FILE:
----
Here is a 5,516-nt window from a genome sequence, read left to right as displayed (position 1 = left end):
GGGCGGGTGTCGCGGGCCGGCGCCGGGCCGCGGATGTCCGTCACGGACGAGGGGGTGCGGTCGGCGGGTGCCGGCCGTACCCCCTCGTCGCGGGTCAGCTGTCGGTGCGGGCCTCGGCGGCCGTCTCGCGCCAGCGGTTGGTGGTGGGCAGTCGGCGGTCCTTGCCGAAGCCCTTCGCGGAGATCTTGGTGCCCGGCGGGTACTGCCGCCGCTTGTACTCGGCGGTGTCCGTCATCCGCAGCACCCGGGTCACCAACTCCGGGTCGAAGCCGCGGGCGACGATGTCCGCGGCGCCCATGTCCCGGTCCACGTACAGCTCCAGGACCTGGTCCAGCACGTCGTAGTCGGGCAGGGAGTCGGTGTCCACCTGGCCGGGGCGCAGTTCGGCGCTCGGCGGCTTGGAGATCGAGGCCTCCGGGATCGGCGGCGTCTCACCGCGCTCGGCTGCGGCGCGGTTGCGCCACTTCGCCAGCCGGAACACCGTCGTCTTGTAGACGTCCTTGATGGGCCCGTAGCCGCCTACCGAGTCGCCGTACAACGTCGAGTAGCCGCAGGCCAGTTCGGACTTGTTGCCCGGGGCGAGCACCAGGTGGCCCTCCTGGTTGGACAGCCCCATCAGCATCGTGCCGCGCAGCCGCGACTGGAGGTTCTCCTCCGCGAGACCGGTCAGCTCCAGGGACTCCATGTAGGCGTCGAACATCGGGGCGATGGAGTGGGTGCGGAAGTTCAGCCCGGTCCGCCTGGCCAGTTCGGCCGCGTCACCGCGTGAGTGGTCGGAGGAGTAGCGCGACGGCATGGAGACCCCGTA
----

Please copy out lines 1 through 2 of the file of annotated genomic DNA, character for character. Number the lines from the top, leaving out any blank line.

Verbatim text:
Here is a 5,516-nt window from a genome sequence, read left to right as displayed (position 1 = left end):
GGGCGGGTGTCGCGGGCCGGCGCCGGGCCGCGGATGTCCGTCACGGACGAGGGGGTGCGGTCGGCGGGTGCCGGCCGTACCCCCTCGTCGCGGGTCAGCTGTCGGTGCGGGCCTCGGCGGCCGTCTCGCGCCAGCGGTTGGTGGTGGGCAGTCGGCGGTCCTTGCCGAAGCCCTTCGCGGAGATCTTGGTGCCCGGCGGGTACTGCCGCCGCTTGTACTCGGCGGTGTCCGTCATCCGCAGCACCCGGGTCACCAACTCCGGGTCGAAGCCGCGGGCGACGATGTCCGCGGCGCCCATGTCCCGGTCCACGTACAGCTCCAGGACCTGGTCCAGCACGTCGTAGTCGGGCAGGGAGTCGGTGTCCACCTGGCCGGGGCGCAGTTCGGCGCTCGGCGGCTTGGAGATCGAGGCCTCCGGGATCGGCGGCGTCTCACCGCGCTCGGCTGCGGCGCGGTTGCGCCACTTCGCCAGCCGGAACACCGTCGTCTTGTAGACGTCCTTGATGGGCCCGTAGCCGCCTACCGAGTCGCCGTACAACGTCGAGTAGCCGCAGGCCAGTTCGGACTTGTTGCCCGGGGCGAGCACCAGGTGGCCCTCCTGGTTGGACAGCCCCATCAGCATCGTGCCGCGCAGCCGCGACTGGAGGTTCTCCTCCGCGAGACCGGTCAGCTCCAGGGACTCCATGTAGGCGTCGAACATCGGGGCGATGGAGTGGGTGCGGAAGTTCAGCCCGGTCCGCCTGGCCAGTTCGGCCGCGTCACCGCGTGAGTGGTCGGAGGAGTAGCGCGACGGCATGGAGACCCCGTA